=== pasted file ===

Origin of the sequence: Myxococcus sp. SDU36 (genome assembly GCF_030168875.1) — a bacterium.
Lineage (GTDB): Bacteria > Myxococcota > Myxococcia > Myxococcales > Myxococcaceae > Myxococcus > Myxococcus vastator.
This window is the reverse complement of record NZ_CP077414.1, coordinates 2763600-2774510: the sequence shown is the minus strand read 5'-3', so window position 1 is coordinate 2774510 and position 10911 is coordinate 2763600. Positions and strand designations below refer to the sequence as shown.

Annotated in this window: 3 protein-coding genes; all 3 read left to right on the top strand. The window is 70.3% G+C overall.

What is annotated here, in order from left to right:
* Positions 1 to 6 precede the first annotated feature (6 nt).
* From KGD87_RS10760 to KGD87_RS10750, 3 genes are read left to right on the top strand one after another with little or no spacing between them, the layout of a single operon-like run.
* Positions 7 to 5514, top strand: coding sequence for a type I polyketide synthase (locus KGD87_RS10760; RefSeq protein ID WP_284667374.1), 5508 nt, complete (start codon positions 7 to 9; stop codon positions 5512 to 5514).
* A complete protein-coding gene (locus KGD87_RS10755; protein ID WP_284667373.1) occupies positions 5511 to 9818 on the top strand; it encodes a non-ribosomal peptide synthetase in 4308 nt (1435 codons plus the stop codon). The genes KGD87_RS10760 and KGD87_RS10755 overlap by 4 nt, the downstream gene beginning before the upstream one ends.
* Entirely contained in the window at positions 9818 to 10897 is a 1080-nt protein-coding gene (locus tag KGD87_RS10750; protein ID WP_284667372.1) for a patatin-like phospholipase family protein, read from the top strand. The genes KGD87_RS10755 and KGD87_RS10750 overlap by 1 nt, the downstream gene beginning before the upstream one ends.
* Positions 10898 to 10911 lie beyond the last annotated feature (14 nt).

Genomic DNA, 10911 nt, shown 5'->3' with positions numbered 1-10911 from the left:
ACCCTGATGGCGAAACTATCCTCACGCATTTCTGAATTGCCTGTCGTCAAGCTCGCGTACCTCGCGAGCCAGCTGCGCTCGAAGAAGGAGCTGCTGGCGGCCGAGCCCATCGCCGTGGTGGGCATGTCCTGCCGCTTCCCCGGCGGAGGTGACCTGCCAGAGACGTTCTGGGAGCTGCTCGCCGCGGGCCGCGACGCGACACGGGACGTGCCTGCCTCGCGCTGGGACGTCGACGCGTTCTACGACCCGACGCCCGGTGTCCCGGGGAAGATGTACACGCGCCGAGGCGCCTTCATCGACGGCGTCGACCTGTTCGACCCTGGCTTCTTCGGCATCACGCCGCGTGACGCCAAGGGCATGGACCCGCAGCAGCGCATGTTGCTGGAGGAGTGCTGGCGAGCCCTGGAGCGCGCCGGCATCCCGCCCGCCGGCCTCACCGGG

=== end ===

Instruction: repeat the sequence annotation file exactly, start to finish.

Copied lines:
Origin of the sequence: Myxococcus sp. SDU36 (genome assembly GCF_030168875.1) — a bacterium.
Lineage (GTDB): Bacteria > Myxococcota > Myxococcia > Myxococcales > Myxococcaceae > Myxococcus > Myxococcus vastator.
This window is the reverse complement of record NZ_CP077414.1, coordinates 2763600-2774510: the sequence shown is the minus strand read 5'-3', so window position 1 is coordinate 2774510 and position 10911 is coordinate 2763600. Positions and strand designations below refer to the sequence as shown.

Annotated in this window: 3 protein-coding genes; all 3 read left to right on the top strand. The window is 70.3% G+C overall.

What is annotated here, in order from left to right:
* Positions 1 to 6 precede the first annotated feature (6 nt).
* From KGD87_RS10760 to KGD87_RS10750, 3 genes are read left to right on the top strand one after another with little or no spacing between them, the layout of a single operon-like run.
* Positions 7 to 5514, top strand: coding sequence for a type I polyketide synthase (locus KGD87_RS10760; RefSeq protein ID WP_284667374.1), 5508 nt, complete (start codon positions 7 to 9; stop codon positions 5512 to 5514).
* A complete protein-coding gene (locus KGD87_RS10755; protein ID WP_284667373.1) occupies positions 5511 to 9818 on the top strand; it encodes a non-ribosomal peptide synthetase in 4308 nt (1435 codons plus the stop codon). The genes KGD87_RS10760 and KGD87_RS10755 overlap by 4 nt, the downstream gene beginning before the upstream one ends.
* Entirely contained in the window at positions 9818 to 10897 is a 1080-nt protein-coding gene (locus tag KGD87_RS10750; protein ID WP_284667372.1) for a patatin-like phospholipase family protein, read from the top strand. The genes KGD87_RS10755 and KGD87_RS10750 overlap by 1 nt, the downstream gene beginning before the upstream one ends.
* Positions 10898 to 10911 lie beyond the last annotated feature (14 nt).

Genomic DNA, 10911 nt, shown 5'->3' with positions numbered 1-10911 from the left:
ACCCTGATGGCGAAACTATCCTCACGCATTTCTGAATTGCCTGTCGTCAAGCTCGCGTACCTCGCGAGCCAGCTGCGCTCGAAGAAGGAGCTGCTGGCGGCCGAGCCCATCGCCGTGGTGGGCATGTCCTGCCGCTTCCCCGGCGGAGGTGACCTGCCAGAGACGTTCTGGGAGCTGCTCGCCGCGGGCCGCGACGCGACACGGGACGTGCCTGCCTCGCGCTGGGACGTCGACGCGTTCTACGACCCGACGCCCGGTGTCCCGGGGAAGATGTACACGCGCCGAGGCGCCTTCATCGACGGCGTCGACCTGTTCGACCCTGGCTTCTTCGGCATCACGCCGCGTGACGCCAAGGGCATGGACCCGCAGCAGCGCATGTTGCTGGAGGAGTGCTGGCGAGCCCTGGAGCGCGCCGGCATCCCGCCCGCCGGCCTCACCGGG